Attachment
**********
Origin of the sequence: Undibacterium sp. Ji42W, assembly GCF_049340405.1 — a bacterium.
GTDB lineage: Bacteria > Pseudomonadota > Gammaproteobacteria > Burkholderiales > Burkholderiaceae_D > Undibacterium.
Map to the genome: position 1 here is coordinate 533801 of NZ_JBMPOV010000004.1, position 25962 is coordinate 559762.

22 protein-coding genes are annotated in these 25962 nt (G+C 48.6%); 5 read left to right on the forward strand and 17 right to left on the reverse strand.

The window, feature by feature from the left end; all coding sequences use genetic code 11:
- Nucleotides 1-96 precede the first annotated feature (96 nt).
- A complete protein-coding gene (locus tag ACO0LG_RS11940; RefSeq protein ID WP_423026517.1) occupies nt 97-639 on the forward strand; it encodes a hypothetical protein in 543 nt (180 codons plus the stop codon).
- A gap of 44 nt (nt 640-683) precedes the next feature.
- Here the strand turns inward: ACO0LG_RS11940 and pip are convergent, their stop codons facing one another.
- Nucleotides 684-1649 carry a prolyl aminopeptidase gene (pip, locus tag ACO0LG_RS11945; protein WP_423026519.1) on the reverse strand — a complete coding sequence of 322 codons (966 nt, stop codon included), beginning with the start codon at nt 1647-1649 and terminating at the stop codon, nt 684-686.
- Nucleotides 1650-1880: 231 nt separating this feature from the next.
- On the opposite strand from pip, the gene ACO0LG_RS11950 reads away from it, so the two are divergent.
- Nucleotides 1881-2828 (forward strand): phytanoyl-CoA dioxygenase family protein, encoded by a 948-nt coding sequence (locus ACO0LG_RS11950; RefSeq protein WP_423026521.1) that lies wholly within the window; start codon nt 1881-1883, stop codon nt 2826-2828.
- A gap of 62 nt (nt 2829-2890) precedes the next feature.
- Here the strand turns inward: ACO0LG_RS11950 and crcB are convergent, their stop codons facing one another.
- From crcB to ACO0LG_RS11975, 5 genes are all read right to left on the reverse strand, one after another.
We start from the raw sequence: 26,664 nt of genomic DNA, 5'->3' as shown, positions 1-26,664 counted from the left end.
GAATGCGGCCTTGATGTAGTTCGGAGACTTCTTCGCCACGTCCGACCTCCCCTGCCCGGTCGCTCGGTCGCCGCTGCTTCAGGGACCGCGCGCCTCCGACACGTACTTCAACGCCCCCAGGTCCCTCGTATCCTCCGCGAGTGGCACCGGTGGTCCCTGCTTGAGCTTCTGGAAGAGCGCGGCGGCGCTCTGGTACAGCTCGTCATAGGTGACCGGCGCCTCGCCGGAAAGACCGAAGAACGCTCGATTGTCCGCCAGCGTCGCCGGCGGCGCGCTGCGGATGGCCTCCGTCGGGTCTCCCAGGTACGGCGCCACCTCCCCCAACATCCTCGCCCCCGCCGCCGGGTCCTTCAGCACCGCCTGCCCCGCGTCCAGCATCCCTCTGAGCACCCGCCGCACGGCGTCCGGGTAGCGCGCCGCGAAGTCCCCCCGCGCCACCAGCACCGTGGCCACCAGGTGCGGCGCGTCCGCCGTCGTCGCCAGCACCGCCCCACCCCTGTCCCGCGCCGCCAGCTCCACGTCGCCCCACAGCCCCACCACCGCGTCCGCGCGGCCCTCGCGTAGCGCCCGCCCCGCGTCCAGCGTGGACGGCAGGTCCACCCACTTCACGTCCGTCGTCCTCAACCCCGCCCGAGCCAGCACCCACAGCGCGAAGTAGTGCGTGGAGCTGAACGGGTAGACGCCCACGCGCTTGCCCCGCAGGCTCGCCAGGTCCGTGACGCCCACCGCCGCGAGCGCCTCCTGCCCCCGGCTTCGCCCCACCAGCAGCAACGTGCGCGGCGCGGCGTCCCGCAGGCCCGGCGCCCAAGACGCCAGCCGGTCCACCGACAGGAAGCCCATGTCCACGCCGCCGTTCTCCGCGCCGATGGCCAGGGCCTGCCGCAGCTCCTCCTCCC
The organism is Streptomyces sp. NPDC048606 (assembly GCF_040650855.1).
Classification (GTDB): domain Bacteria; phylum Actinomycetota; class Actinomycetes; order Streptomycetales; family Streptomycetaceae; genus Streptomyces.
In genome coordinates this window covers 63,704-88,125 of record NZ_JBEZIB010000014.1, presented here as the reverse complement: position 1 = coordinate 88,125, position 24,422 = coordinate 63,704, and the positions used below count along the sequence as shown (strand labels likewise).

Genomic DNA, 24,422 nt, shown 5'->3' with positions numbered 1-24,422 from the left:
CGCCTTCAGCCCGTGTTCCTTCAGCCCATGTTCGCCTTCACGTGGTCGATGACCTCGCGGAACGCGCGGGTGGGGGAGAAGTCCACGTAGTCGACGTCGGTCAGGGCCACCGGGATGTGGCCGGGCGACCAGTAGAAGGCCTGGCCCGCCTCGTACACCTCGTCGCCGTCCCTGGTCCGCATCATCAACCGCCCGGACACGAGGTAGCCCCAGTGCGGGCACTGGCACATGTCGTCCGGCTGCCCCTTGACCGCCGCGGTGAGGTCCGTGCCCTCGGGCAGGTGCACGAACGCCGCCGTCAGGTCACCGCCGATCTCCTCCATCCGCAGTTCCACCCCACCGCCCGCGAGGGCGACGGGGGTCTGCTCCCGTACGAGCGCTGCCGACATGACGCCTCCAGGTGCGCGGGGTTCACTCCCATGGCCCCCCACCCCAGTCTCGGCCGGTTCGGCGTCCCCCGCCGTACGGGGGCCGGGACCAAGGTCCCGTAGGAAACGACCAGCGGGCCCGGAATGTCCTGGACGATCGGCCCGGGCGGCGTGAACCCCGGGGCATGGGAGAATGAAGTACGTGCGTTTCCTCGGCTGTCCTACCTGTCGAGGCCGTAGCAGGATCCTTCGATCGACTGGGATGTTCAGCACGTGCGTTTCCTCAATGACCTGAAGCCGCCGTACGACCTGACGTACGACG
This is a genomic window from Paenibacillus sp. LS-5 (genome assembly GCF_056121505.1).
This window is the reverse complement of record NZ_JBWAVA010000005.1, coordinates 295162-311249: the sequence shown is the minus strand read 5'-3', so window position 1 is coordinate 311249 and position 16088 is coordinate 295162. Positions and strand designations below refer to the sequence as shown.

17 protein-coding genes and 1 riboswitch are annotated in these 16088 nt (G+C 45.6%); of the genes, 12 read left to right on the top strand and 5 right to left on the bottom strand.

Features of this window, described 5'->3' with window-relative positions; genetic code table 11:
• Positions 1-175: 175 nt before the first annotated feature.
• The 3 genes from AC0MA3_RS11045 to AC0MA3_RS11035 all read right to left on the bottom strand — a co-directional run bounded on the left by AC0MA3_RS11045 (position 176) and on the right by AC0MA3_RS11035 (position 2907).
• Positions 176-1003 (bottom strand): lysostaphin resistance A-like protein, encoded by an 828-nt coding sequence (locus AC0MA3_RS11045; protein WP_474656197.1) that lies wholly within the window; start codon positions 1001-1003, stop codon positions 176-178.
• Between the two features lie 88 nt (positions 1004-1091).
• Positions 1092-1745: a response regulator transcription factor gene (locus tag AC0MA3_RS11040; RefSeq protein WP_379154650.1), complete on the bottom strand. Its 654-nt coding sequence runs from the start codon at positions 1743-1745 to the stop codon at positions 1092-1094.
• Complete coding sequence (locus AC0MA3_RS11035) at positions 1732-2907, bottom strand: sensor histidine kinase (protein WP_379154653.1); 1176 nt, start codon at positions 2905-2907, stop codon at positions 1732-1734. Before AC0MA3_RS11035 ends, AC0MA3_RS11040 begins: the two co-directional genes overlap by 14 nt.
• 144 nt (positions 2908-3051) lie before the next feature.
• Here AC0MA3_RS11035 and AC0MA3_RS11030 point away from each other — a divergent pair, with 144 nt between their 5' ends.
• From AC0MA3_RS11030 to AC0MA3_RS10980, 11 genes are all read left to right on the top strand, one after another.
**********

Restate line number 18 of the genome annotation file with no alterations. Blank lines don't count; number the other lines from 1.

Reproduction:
GAATGCGGCCTTGATGTAGTTCGGAGACTTCTTCGCCACGTCCGACCTCCCCTGCCCGGTCGCTCGGTCGCCGCTGCTTCAGGGACCGCGCGCCTCCGACACGTACTTCAACGCCCCCAGGTCCCTCGTATCCTCCGCGAGTGGCACCGGTGGTCCCTGCTTGAGCTTCTGGAAGAGCGCGGCGGCGCTCTGGTACAGCTCGTCATAGGTGACCGGCGCCTCGCCGGAAAGACCGAAGAACGCTCGATTGTCCGCCAGCGTCGCCGGCGGCGCGCTGCGGATGGCCTCCGTCGGGTCTCCCAGGTACGGCGCCACCTCCCCCAACATCCTCGCCCCCGCCGCCGGGTCCTTCAGCACCGCCTGCCCCGCGTCCAGCATCCCTCTGAGCACCCGCCGCACGGCGTCCGGGTAGCGCGCCGCGAAGTCCCCCCGCGCCACCAGCACCGTGGCCACCAGGTGCGGCGCGTCCGCCGTCGTCGCCAGCACCGCCCCACCCCTGTCCCGCGCCGCCAGCTCCACGTCGCCCCACAGCCCCACCACCGCGTCCGCGCGGCCCTCGCGTAGCGCCCGCCCCGCGTCCAGCGTGGACGGCAGGTCCACCCACTTCACGTCCGTCGTCCTCAACCCCGCCCGAGCCAGCACCCACAGCGCGAAGTAGTGCGTGGAGCTGAACGGGTAGACGCCCACGCGCTTGCCCCGCAGGCTCGCCAGGTCCGTGACGCCCACCGCCGCGAGCGCCTCCTGCCCCCGGCTTCGCCCCACCAGCAGCAACGTGCGCGGCGCGGCGTCCCGCAGGCCCGGCGCCCAAGACGCCAGCCGGTCCACCGACAGGAAGCCCATGTCCACGCCGCCGTTCTCCGCGCCGATGGCCAGGGCCTGCCGCAGCTCCTCCTCCC